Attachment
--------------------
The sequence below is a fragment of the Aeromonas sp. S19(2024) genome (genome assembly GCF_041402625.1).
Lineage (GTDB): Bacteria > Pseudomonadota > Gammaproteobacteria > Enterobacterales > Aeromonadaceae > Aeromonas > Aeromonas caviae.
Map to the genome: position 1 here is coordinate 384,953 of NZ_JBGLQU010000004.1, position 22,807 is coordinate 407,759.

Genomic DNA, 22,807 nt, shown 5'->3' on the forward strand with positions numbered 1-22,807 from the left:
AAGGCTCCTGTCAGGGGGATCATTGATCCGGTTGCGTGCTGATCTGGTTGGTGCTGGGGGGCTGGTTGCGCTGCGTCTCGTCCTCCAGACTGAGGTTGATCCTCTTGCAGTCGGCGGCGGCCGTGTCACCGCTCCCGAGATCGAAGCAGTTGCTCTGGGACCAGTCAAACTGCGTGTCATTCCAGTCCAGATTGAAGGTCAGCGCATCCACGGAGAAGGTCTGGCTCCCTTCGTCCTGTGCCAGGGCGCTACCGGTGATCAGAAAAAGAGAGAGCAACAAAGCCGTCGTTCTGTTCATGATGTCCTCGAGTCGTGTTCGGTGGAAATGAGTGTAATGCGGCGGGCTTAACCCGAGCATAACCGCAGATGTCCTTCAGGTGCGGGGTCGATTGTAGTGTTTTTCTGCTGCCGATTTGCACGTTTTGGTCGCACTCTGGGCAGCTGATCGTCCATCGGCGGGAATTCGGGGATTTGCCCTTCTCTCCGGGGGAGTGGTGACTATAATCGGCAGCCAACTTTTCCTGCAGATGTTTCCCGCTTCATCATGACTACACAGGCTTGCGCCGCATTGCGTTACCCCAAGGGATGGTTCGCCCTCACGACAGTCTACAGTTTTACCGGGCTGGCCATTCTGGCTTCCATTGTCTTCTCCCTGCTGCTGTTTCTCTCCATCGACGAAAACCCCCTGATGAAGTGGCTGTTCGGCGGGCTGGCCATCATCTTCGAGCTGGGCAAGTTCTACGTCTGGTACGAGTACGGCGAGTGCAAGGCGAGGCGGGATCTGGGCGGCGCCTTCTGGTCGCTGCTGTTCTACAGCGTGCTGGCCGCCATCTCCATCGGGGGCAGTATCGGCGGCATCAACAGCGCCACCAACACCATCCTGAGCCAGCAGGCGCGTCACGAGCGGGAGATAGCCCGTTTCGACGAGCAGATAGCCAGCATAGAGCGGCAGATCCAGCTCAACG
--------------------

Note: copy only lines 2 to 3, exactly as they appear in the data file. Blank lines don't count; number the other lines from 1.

Lineage (GTDB): Bacteria > Pseudomonadota > Gammaproteobacteria > Enterobacterales > Aeromonadaceae > Aeromonas > Aeromonas caviae.
Map to the genome: position 1 here is coordinate 384,953 of NZ_JBGLQU010000004.1, position 22,807 is coordinate 407,759.